Three years ago social TV didn’t even exist in Europe. Nowadays it’s all about social TV. Here’s a quick recap of how the phenomenon has evolved over the past years, and the current state of affairs.
2012 saw the rise of second screen apps. Yahoo snatched up audio-synchronisation app IntoNow for millions of dollars, Check-in apps GetGlue and Miso became more and more popular, and U.K.-based Zeebox won backing from BSkyB for its platform. This first generation of social TV apps allowed viewers to minimally interact with what they saw on TV. These applications had limited use cases, features and interfaces, and offered little, if any, monetisation opportunities.
Later that year, Channel 4 launched the first mobile play-along app in the UK for their game show The Million Pound Drop, following the hugely successful online play- along game. Shortly after, the BBC launched their first play-along app for Antiques Roadshow. These pioneer apps paved the way for many other dedicated second screen apps. However, by now dedicated show applications (the last big ones were the Rising Star app and The Million Second Quiz app) seem to be dying out. The reasons behind this trend are not hard to guess. Building an app for each big TV show you launch is a huge financial investment from the broadcaster perspective and the audience doesn’t want to have to download an app for each of their favourite TV shows. Second screen apps only work in my opinion if they add real value. For example, the user at home on his sofa can win the cash prize of a game show just like the contestants in the studio (i.e. Quizduell on ARD).
Generally speaking show-themed and second screen apps that ask audiences to open an app that will sync with TV in order to deliver content tie-ins have not proven to be the big winners, as they’re asking too much of audiences.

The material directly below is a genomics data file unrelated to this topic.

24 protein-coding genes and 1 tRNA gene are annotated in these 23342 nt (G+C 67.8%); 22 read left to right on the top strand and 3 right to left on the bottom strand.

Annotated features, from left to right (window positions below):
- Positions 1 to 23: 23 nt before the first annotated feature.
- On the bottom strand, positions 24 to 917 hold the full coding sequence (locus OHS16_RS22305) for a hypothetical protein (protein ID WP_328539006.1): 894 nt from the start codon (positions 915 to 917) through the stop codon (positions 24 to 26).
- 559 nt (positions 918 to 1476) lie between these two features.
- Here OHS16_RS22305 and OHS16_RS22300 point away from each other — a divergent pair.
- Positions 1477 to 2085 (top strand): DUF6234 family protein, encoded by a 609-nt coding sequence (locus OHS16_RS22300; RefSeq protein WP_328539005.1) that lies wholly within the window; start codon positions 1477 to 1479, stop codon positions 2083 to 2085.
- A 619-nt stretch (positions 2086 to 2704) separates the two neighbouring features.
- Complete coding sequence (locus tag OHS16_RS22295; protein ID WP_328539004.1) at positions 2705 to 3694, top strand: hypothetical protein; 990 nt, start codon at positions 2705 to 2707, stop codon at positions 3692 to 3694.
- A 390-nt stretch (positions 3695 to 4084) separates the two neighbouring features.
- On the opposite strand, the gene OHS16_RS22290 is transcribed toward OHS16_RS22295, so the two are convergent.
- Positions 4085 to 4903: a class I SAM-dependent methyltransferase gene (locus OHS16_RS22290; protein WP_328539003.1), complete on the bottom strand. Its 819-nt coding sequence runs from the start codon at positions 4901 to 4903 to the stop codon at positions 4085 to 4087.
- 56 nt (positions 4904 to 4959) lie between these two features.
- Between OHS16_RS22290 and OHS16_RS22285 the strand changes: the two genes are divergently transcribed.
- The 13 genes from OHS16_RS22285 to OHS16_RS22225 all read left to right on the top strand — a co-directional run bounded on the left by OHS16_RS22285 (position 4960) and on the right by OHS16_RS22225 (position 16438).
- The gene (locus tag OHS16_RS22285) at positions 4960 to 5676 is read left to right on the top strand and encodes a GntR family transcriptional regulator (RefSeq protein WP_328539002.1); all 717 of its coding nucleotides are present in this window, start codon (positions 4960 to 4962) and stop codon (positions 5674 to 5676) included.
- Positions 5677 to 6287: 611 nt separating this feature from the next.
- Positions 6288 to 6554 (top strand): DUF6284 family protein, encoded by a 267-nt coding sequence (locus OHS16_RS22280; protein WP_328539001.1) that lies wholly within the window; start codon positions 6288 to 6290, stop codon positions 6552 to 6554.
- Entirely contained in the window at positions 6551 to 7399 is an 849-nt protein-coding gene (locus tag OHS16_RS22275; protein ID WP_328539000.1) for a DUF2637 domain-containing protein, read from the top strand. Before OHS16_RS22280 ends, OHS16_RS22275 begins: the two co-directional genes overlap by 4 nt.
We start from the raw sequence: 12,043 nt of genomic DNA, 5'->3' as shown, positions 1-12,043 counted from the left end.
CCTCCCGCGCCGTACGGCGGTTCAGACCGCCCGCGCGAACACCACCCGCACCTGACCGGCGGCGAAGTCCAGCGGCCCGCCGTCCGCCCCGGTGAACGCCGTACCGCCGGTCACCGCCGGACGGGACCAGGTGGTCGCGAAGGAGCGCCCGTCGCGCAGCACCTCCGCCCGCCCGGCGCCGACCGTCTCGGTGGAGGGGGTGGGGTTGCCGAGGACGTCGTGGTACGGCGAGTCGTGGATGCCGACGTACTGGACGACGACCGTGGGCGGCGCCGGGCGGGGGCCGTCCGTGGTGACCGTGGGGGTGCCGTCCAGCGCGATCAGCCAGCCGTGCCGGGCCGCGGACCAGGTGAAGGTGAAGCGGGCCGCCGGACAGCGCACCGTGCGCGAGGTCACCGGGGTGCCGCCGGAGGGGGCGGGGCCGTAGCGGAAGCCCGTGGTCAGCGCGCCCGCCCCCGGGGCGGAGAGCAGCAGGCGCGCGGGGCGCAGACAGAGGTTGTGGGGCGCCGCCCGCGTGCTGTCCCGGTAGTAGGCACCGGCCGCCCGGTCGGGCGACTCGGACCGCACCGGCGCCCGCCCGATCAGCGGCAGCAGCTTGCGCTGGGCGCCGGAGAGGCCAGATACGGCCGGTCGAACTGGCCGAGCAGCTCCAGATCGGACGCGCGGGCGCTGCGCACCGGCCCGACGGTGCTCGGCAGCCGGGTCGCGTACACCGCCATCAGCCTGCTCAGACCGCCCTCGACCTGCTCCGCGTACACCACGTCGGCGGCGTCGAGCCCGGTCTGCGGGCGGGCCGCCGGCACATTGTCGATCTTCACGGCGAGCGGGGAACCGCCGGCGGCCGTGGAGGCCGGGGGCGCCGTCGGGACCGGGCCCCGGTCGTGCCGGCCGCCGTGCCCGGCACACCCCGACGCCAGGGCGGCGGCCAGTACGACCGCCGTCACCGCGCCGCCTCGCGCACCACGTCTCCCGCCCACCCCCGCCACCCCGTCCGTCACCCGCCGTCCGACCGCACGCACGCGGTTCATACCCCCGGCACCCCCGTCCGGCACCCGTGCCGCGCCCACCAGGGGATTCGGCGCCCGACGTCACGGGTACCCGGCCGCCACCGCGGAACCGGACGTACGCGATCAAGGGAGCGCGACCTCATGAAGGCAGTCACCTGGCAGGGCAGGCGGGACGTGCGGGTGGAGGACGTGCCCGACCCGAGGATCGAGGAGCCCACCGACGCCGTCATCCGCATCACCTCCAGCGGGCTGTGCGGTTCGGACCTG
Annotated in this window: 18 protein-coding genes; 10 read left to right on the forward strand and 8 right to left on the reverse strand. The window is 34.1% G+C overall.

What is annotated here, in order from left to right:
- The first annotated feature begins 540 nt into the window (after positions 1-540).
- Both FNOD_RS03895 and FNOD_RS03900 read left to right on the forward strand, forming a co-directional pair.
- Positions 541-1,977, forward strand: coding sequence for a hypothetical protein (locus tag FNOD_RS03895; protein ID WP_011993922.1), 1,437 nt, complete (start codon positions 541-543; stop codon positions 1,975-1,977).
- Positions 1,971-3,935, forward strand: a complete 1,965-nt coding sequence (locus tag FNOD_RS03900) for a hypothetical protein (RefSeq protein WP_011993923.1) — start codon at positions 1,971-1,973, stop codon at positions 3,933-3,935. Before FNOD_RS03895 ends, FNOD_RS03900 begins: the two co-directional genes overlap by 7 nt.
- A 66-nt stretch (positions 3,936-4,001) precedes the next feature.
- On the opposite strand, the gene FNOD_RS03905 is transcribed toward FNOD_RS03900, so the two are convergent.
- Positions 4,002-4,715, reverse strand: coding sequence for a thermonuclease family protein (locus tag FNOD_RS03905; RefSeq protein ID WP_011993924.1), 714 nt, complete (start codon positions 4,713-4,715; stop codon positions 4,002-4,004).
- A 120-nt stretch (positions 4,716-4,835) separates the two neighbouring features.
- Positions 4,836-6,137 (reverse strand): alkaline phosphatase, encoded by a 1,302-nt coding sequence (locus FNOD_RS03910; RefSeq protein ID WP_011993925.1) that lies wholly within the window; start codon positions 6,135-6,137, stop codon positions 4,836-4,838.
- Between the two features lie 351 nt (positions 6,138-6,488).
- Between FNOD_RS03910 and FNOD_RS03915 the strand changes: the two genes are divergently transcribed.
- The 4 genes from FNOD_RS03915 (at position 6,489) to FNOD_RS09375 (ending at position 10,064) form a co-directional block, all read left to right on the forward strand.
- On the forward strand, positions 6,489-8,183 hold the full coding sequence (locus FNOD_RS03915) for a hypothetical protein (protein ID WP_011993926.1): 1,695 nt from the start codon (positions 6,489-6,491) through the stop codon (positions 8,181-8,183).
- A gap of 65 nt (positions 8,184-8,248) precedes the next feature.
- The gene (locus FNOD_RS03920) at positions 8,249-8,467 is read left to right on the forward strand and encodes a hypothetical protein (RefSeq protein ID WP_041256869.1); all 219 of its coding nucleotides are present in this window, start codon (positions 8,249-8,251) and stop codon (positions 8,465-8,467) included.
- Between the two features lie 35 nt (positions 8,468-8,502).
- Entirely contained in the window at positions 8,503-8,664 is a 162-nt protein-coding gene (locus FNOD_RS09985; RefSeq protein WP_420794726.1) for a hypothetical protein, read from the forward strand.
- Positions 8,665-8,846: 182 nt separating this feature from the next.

Second screen is about encouraging activity that’s more natural, like commenting about a show on social media and forums, or extensions to programming after the TV shows is over. That’s why Twitter and Facebook have become our water-cooler. Many TV shows have had successful campaigns and conversations based around Twitter and Facebook. Worth mentioning are The Voice: Instant Save (top photo), BBC Three’s Free Speech and The Bachelor. Reality TV is the preferred genre when it comes to Social TV.
But a lot of drama series generate huge social buzz, too, as you can see from the Top 10 series on Twitter in 2014. We don’t, however, want to tweet while we watch compelling drama such as Game of Thrones or The Walking Dead. We want to concentrate on what’s happening on screen and then talk about it afterwards. Therefore, both series have created a follow-up segment that airs after each episode to further the social conversation around the series. For The Walking Dead it’s called The Talking Dead and the Game of Thrones fan show is called Thronecast.
While Facebook and Twitter are still the juggernauts of the Social TV scene, more and more broadcasters are also using video messaging application Snapchat and live-streaming app Periscope to reach their audience and to further engage them. So what’s next? It will be interesting to hear at MIPCOM what Twitter and Facebook plan to stay on top of the social TV summit.
Find out more about social TV with a series of MIPCOM conferences: “TV x Twitter: Media at the Speed of Now”; a keynote from Nicola Mendelsohn, VP EMEA, Facebook; and a Facebook-hosted workshop on social TV best practices.